SALISBURY — The Historic Salisbury Foundation welcomed the return of the History on Tap (H.O.T.) series Thursday when more than 300 people toured the former Southern Bell building on West Council .
The series, in its eighth year, entails an open house at a historic building or structure the fourth or last Thursday of June, July and August. Attendees sample cold beer from New Sarum while getting an insider’s view of some of the city’s historic spots.
The first tour site of the summer, The Salisbury, is currently in the midst of renovation into 12 apartments from the former Southern Bell phone company building. Constructed in the late 1920s, the three-story building at 121 W. Council St. had not been touched since 1985, but Josh Barnhardt, who had been hearing the stories of the building’s former glory from his grandmother, Edith Thompson, saw more than a little worth salvaging. Thompson was a switchboard operator at Southern Bell starting in the 1940s, and would often regale her family with stories from her time in the beautiful art deco building.
With the renovations, all the essentials, such as electrical, plumbing and flooring are new, but the architectural details that set the building apart remain. Six apartments are one-bedroom units and six have two bedrooms. The historic outside of the building along with numerous interior details are being restored or maintained, making it an ideal stop on the summer tour.
“Whitney Wallace was the instigator of History on Tap in the beginning,” noted Sherry Beck of the Historic Salisbury Foundation. “One of our goals as an organization is to become more diverse in our events, reaching out and bringing in families and the wider community. And we take a lot of pride in finding locations that show off some of our local historic structures and learn about the history of our town.”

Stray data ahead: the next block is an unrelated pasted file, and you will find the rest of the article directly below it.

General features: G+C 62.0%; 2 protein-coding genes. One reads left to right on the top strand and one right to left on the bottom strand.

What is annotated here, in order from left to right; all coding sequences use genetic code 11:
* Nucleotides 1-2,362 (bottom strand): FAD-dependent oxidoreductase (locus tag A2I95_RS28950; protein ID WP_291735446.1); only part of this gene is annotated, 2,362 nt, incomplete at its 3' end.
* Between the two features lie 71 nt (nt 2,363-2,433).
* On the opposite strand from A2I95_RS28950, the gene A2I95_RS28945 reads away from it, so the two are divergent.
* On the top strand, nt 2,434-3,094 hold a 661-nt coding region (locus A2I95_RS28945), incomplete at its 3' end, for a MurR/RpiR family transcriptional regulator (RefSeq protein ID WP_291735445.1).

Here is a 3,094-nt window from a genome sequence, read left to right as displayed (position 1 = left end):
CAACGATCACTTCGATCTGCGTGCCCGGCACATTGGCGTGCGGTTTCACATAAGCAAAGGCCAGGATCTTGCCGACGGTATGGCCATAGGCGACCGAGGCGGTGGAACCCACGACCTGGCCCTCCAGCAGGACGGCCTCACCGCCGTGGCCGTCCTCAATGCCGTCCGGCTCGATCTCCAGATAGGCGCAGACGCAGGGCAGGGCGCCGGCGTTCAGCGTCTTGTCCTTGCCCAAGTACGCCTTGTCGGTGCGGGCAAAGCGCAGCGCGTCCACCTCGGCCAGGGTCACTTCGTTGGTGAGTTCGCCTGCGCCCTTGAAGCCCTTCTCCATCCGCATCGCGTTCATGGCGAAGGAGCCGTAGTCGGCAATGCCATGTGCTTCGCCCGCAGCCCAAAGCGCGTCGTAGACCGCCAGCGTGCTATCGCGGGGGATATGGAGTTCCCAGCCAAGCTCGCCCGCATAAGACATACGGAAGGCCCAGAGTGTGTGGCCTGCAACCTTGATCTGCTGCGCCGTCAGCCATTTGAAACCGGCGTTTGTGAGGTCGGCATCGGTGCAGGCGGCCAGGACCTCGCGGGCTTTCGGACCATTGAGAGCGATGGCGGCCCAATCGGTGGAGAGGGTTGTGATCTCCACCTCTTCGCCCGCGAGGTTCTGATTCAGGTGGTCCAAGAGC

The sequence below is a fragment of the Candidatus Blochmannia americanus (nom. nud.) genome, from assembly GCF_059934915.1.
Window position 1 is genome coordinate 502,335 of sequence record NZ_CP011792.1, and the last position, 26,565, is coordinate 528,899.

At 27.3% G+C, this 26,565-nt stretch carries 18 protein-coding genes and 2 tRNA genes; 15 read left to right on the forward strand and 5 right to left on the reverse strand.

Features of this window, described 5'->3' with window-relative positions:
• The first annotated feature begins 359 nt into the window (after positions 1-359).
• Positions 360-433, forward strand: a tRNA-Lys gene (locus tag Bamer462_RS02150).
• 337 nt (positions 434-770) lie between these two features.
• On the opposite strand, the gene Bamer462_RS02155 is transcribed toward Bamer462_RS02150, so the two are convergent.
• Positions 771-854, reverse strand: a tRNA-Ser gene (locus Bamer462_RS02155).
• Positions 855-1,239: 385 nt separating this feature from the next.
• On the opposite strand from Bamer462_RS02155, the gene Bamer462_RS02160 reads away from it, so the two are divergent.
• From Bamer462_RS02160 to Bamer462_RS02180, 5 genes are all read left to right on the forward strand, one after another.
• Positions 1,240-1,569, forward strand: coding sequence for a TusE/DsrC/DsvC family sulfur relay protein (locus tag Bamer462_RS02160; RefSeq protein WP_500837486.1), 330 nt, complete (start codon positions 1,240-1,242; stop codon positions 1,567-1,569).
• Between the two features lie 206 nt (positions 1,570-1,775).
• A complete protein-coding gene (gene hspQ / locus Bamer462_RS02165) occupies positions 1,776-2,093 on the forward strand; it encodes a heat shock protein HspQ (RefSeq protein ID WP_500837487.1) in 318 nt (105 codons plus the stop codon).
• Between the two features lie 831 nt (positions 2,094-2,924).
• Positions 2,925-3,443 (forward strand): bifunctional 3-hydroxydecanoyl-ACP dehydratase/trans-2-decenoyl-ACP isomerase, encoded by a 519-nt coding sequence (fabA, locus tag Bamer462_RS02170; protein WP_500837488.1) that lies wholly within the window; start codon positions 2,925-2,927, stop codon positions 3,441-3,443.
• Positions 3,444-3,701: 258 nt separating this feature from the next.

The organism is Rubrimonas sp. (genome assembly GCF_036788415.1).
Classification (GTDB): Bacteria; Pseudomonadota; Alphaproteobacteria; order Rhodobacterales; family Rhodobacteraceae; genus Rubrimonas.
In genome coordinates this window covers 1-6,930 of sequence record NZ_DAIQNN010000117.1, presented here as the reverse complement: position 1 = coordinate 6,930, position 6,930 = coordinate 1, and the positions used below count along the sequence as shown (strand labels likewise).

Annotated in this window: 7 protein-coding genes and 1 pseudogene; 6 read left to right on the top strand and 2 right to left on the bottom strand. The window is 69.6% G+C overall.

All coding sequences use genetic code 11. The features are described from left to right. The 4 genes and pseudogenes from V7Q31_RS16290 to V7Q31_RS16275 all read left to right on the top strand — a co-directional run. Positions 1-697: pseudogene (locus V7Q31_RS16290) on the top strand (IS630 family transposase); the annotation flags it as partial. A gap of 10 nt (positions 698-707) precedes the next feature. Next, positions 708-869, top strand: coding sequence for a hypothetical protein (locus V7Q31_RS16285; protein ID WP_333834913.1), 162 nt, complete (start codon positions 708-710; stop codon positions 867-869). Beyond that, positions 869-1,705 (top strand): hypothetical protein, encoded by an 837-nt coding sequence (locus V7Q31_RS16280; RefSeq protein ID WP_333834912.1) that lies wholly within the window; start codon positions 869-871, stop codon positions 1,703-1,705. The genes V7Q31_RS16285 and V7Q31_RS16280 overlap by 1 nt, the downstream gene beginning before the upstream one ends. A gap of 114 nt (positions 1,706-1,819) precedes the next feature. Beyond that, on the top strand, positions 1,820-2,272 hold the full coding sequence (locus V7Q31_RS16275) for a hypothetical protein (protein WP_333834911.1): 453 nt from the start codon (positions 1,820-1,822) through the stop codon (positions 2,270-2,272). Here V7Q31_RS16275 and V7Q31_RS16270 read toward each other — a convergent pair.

Renovation of The Salisbury, as it was originally named, began on the third floor and the first tenants were originally scheduled to move in June 1, but as with nearly all ongoing construction right now, delivery of materials, along with a few other issues, have caused delays.
Jimmy and Linda Thompson, who have lived in Rowan County all of their lives, will be two of the first tenants, having signed a lease on the first apartment at the top of the stairs on the third floor. Their living room windows look out on the front lawn of St. Luke’s Episcopal Church, which Jimmy said was just what he wanted.
“He absolutely loves this view,” Linda said. The couple currently live on High Rock Lake in Davidson County, but have missed living downtown, where they can walk to everything. They were the first people to purchase a unit in the Kress Building, and Linda said living there taught them everything they did — and did not — want in moving back downtown.
“We wanted a place to park, and an outdoor space of some kind,” she said. The Salisbury will have a rooftop community gathering space, and a designated parking lot just beside the building. “It hit all the things we wanted.” She said they anticipate in four to five years, they will sell the lake house and live solely in the Salisbury. She was chatting with friends during the open house about decorating in art deco style to coordinate the decor in communal areas and to work with the style of the building, though she said she is trying to be patient as the new move-in date of Sept. 1.
Kimberly Steig of Historic Salisbury said the next open house is scheduled for July 28 at The Old Textile Products Building at 121 N. Main St., and is nearly full already, so anyone interested should register quickly. Free registration is available from the website at HistoricSalisbury.org.
“We have quite a few people who have figured out that we fill up fast and they’ve gone ahead and registered for all three,” she said. “We didn’t quite anticipate how fast this would fill, but we’re certainly thrilled that so many people are coming out!”